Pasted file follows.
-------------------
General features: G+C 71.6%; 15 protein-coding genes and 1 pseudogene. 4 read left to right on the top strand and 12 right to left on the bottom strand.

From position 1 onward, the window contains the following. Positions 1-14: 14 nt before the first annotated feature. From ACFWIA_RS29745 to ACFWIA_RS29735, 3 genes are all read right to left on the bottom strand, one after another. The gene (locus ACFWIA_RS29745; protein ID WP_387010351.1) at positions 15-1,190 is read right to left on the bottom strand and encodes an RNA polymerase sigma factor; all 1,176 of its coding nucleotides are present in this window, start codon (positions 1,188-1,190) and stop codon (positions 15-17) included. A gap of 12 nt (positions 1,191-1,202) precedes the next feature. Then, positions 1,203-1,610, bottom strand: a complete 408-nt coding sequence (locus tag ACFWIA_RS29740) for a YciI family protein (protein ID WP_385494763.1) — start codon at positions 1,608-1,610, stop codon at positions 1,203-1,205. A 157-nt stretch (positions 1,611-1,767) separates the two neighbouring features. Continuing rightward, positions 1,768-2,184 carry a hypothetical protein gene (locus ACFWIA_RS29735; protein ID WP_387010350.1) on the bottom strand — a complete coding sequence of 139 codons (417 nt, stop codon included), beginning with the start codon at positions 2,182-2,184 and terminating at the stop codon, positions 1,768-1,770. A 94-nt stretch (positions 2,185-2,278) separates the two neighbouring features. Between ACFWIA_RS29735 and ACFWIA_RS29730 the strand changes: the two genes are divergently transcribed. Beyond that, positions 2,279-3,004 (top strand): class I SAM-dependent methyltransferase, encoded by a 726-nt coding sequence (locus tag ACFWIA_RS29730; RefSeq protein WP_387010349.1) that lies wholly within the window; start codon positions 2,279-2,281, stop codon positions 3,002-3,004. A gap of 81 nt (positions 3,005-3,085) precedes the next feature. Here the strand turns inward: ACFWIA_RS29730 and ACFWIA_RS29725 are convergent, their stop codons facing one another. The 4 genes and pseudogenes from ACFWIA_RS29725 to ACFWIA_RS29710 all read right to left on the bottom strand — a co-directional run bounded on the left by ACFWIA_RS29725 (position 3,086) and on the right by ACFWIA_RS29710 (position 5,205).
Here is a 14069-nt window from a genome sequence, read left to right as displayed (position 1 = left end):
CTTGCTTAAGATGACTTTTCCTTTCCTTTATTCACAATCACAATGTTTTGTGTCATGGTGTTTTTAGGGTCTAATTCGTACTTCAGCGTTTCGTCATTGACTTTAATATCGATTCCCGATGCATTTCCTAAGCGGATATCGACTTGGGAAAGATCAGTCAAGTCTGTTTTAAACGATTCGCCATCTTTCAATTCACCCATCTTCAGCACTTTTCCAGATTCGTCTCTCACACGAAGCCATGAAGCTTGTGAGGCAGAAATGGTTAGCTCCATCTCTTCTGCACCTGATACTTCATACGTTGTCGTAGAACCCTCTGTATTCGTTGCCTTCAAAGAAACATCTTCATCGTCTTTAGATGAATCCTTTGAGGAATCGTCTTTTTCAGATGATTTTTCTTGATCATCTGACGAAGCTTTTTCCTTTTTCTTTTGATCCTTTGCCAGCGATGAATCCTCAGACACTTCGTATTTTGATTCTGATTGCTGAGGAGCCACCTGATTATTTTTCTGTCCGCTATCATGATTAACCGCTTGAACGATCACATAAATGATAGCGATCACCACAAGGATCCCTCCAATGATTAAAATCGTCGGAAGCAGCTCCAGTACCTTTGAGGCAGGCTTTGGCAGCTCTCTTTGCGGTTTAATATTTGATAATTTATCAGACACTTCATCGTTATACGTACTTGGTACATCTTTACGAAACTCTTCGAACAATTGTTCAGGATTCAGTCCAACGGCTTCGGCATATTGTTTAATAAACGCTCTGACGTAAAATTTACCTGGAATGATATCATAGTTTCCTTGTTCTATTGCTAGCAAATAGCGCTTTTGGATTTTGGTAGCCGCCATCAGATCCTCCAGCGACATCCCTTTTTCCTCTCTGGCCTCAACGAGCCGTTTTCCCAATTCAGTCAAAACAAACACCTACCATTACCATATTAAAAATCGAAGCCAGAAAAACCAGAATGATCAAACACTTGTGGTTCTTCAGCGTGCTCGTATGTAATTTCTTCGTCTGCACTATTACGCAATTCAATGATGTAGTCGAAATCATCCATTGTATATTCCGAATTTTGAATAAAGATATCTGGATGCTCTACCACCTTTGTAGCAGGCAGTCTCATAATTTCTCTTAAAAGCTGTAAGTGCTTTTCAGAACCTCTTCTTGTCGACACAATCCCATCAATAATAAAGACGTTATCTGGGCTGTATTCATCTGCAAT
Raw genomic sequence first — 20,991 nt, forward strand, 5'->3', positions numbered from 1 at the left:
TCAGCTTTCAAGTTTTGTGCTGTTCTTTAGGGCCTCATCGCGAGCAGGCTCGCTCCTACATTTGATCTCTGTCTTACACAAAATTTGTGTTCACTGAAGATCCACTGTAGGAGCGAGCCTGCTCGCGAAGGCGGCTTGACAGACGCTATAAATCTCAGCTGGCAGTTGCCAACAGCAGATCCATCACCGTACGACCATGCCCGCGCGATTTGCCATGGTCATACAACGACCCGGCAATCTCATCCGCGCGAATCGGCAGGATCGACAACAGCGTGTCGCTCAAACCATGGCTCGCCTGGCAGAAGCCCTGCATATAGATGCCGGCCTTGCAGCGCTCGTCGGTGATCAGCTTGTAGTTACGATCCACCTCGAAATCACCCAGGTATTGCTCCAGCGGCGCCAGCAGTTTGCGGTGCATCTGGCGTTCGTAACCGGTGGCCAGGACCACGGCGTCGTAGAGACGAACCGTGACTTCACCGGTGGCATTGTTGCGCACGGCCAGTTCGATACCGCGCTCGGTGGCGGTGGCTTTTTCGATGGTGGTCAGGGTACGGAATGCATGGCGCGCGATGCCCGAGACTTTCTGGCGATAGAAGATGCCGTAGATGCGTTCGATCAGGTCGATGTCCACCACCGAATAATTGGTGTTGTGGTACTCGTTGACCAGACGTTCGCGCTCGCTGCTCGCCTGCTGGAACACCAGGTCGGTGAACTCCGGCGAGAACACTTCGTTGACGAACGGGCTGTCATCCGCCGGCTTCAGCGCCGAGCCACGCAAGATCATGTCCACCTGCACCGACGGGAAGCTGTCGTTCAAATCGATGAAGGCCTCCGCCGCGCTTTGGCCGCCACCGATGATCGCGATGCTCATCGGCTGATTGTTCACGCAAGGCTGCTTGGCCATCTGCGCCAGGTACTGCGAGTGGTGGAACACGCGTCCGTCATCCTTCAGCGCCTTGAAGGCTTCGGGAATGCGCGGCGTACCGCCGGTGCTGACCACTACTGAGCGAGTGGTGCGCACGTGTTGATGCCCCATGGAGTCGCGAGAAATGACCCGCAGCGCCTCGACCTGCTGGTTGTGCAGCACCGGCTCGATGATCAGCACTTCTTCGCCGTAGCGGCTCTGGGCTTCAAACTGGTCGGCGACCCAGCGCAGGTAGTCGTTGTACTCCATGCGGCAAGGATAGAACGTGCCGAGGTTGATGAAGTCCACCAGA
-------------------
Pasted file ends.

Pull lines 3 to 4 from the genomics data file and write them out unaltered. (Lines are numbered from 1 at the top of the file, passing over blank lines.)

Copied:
Here is a 14069-nt window from a genome sequence, read left to right as displayed (position 1 = left end):
CTTGCTTAAGATGACTTTTCCTTTCCTTTATTCACAATCACAATGTTTTGTGTCATGGTGTTTTTAGGGTCTAATTCGTACTTCAGCGTTTCGTCATTGACTTTAATATCGATTCCCGATGCATTTCCTAAGCGGATATCGACTTGGGAAAGATCAGTCAAGTCTGTTTTAAACGATTCGCCATCTTTCAATTCACCCATCTTCAGCACTTTTCCAGATTCGTCTCTCACACGAAGCCATGAAGCTTGTGAGGCAGAAATGGTTAGCTCCATCTCTTCTGCACCTGATACTTCATACGTTGTCGTAGAACCCTCTGTATTCGTTGCCTTCAAAGAAACATCTTCATCGTCTTTAGATGAATCCTTTGAGGAATCGTCTTTTTCAGATGATTTTTCTTGATCATCTGACGAAGCTTTTTCCTTTTTCTTTTGATCCTTTGCCAGCGATGAATCCTCAGACACTTCGTATTTTGATTCTGATTGCTGAGGAGCCACCTGATTATTTTTCTGTCCGCTATCATGATTAACCGCTTGAACGATCACATAAATGATAGCGATCACCACAAGGATCCCTCCAATGATTAAAATCGTCGGAAGCAGCTCCAGTACCTTTGAGGCAGGCTTTGGCAGCTCTCTTTGCGGTTTAATATTTGATAATTTATCAGACACTTCATCGTTATACGTACTTGGTACATCTTTACGAAACTCTTCGAACAATTGTTCAGGATTCAGTCCAACGGCTTCGGCATATTGTTTAATAAACGCTCTGACGTAAAATTTACCTGGAATGATATCATAGTTTCCTTGTTCTATTGCTAGCAAATAGCGCTTTTGGATTTTGGTAGCCGCCATCAGATCCTCCAGCGACATCCCTTTTTCCTCTCTGGCCTCAACGAGCCGTTTTCCCAATTCAGTCAAAACAAACACCTACCATTACCATATTAAAAATCGAAGCCAGAAAAACCAGAATGATCAAACACTTGTGGTTCTTCAGCGTGCTCGTATGTAATTTCTTCGTCTGCACTATTACGCAATTCAATGATGTAGTCGAAATCATCCATTGTATATTCCGAATTTTGAATAAAGATATCTGGATGCTCTACCACCTTTGTAGCAGGCAGTCTCATAATTTCTCTTAAAAGCTGTAAGTGCTTTTCAGAACCTCTTCTTGTCGACACAATCCCATCAATAATAAAGACGTTATCTGGGCTGTATTCATCTGCAAT